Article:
Mailing Address:
1325 4th Avenue #1335 Seattle, WA 98101  

Phone 206.447.8168 Fax 206.382.3396

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Internet Bar Organization (IBO)

The Internet Bar Organization’s mission is to use the Internet to promote legal and economic justice for all people. To increase access to legal justice, Internet Bar seeks to develop and refine the content, structure, and delivery of the emerging online “e-justice” system.

We are dedicated to bringing high quality programs, publications, and research to lawyers who are practicing more and more in virtual, digital environments.

Because our focus is on shaping the online justice system and collaboration worldwide, and recognizing that much of the world’s population lacks access to the Internet, Internet Bar also seeks to apply its expertise and assets directly in developing regions of the world in order to increase Internet access.


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Lawyers Committee for Civil Rights

The Lawyers’ Committee is a private, nonprofit, nonpartisan legal organization that provides pro bono legal representation to victims of discrimination based on race or national origin. The Committee’s mission is to provide a safeguard for the civil, social, and economic liberties of residents in Greater Boston and throughout Massachusetts. We handle major law reform cases as well as legal actions on behalf of individuals. We also engage in public policy advocacy, community legal education, community economic development, and other legal services that further the cause of civil rights.

A unique feature of the Committee is its relationship with over twenty of Boston’s major law firms.These private law firms fund more than 55% of our annual operating expenses and provide millions of dollars in pro bono legal services by representing Lawyers’ Committee clients as co-counsel with members of our own legal staff.

Committee staff identify cases and then collaborate with attorneys from member firms to bring cases and projects to resolution. For over 35 years, the Committee has, in this way, made the resources of Boston’s major law firms available to secure the civil rights of area residents, particularly to those who are poor.

Lawyers’ Committee for Civil Rights Under Law of the Boston Bar Association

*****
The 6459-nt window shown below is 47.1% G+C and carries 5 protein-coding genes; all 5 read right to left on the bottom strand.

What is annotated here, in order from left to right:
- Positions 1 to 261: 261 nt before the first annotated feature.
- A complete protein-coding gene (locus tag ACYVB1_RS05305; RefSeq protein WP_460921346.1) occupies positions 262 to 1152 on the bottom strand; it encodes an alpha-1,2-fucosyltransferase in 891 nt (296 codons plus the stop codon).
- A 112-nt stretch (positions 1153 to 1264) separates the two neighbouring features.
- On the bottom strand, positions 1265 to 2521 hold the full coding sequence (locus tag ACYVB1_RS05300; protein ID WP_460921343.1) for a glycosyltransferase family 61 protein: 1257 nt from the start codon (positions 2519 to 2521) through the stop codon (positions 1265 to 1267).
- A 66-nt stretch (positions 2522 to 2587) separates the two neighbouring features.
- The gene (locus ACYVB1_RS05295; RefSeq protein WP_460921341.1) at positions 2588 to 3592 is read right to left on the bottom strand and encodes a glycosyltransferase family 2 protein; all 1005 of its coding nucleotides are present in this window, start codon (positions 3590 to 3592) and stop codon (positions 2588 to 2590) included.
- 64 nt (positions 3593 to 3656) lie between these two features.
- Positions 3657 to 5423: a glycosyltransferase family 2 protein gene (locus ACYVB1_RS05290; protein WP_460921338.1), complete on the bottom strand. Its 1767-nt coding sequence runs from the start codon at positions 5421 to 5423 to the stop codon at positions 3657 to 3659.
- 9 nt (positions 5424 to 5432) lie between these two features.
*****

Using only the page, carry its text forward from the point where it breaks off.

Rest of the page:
294 Washington Street, Suite 443
Boston, Massachusetts 02108
(617) 482-1145 – phone
(617) 482-4392 – fax

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Legal Advocacy and Resource Center (LARC)

Since 1983, the Legal Advocacy and Resource Center (LARC) has operated a free legal hotline in support of its mission to help low-income Massachusetts residents with legal problems by providing quality legal information and advice, and by making referrals to legal and social service agencies. LARC also completes intake screenings for Greater Boston Legal Services and the Volunteer Lawyers Project of the Boston Bar Association, as well as, family law intake screenings for Community Legal Services And Counseling Center and limited intake screening for MetroWest Legal Services.

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Medical-Legal Partnership

Medical-legal partnership is a healthcare and legal services delivery model that aims to improve the health and well-being of vulnerable individuals, children and families by integrating legal assistance into the medical setting.  MLPs address social determinants of health and seek to eliminate barriers to healthcare in order to help vulnerable populations meet their basic needs and stay healthy.


National Center for Medical-Legal Partnership
Boston Medical Center
88 East Newton Street, Vose 5
Boston, MA 02118
Tel: 617-414-3630
Fax: 617-414-3629

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National Alliance on Mental Illness of Massachusetts


The mission of NAMI Massachusetts is to improve the quality of life both for people with mental illnesses and for their families.